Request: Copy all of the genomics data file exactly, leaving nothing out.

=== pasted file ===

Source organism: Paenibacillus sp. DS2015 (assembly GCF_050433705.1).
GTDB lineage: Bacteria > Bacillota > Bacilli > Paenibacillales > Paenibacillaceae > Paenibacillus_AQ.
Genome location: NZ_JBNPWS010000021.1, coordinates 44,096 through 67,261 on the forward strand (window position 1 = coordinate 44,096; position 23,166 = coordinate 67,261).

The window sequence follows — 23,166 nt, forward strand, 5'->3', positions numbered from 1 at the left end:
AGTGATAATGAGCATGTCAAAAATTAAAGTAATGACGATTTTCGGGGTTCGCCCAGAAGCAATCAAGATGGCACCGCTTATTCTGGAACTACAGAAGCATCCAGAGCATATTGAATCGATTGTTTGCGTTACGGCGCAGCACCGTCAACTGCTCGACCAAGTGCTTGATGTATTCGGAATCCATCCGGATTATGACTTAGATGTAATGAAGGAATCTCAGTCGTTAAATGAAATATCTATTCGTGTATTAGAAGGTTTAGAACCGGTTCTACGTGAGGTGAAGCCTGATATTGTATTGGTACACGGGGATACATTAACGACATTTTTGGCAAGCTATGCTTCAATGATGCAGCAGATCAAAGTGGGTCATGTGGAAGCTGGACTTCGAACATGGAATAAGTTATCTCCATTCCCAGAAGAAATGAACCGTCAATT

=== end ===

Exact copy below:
Source organism: Paenibacillus sp. DS2015 (assembly GCF_050433705.1).
GTDB lineage: Bacteria > Bacillota > Bacilli > Paenibacillales > Paenibacillaceae > Paenibacillus_AQ.
Genome location: NZ_JBNPWS010000021.1, coordinates 44,096 through 67,261 on the forward strand (window position 1 = coordinate 44,096; position 23,166 = coordinate 67,261).

The window sequence follows — 23,166 nt, forward strand, 5'->3', positions numbered from 1 at the left end:
AGTGATAATGAGCATGTCAAAAATTAAAGTAATGACGATTTTCGGGGTTCGCCCAGAAGCAATCAAGATGGCACCGCTTATTCTGGAACTACAGAAGCATCCAGAGCATATTGAATCGATTGTTTGCGTTACGGCGCAGCACCGTCAACTGCTCGACCAAGTGCTTGATGTATTCGGAATCCATCCGGATTATGACTTAGATGTAATGAAGGAATCTCAGTCGTTAAATGAAATATCTATTCGTGTATTAGAAGGTTTAGAACCGGTTCTACGTGAGGTGAAGCCTGATATTGTATTGGTACACGGGGATACATTAACGACATTTTTGGCAAGCTATGCTTCAATGATGCAGCAGATCAAAGTGGGTCATGTGGAAGCTGGACTTCGAACATGGAATAAGTTATCTCCATTCCCAGAAGAAATGAACCGTCAATT